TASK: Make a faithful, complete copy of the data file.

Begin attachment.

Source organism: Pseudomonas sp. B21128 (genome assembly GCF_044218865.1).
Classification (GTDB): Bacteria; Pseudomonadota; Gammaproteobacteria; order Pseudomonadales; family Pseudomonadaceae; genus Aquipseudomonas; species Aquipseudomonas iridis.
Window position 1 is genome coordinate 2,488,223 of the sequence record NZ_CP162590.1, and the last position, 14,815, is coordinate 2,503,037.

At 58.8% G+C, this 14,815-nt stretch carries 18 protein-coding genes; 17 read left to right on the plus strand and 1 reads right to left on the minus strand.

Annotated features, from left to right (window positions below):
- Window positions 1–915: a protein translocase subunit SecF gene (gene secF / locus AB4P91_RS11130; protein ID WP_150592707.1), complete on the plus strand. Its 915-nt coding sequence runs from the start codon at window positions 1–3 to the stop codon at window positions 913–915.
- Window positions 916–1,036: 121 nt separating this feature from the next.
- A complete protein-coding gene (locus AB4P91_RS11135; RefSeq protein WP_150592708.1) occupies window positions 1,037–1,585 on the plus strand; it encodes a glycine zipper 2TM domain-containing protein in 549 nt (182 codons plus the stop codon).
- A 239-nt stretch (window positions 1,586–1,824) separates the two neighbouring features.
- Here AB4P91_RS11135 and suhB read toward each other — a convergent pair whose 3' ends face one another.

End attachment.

Source organism: Pseudomonas sp. B21128 (genome assembly GCF_044218865.1).
Classification (GTDB): Bacteria; Pseudomonadota; Gammaproteobacteria; order Pseudomonadales; family Pseudomonadaceae; genus Aquipseudomonas; species Aquipseudomonas iridis.
Window position 1 is genome coordinate 2,488,223 of the sequence record NZ_CP162590.1, and the last position, 14,815, is coordinate 2,503,037.

At 58.8% G+C, this 14,815-nt stretch carries 18 protein-coding genes; 17 read left to right on the plus strand and 1 reads right to left on the minus strand.

Annotated features, from left to right (window positions below):
- Window positions 1–915: a protein translocase subunit SecF gene (gene secF / locus AB4P91_RS11130; protein ID WP_150592707.1), complete on the plus strand. Its 915-nt coding sequence runs from the start codon at window positions 1–3 to the stop codon at window positions 913–915.
- Window positions 916–1,036: 121 nt separating this feature from the next.
- A complete protein-coding gene (locus AB4P91_RS11135; RefSeq protein WP_150592708.1) occupies window positions 1,037–1,585 on the plus strand; it encodes a glycine zipper 2TM domain-containing protein in 549 nt (182 codons plus the stop codon).
- A 239-nt stretch (window positions 1,586–1,824) separates the two neighbouring features.
- Here AB4P91_RS11135 and suhB read toward each other — a convergent pair whose 3' ends face one another.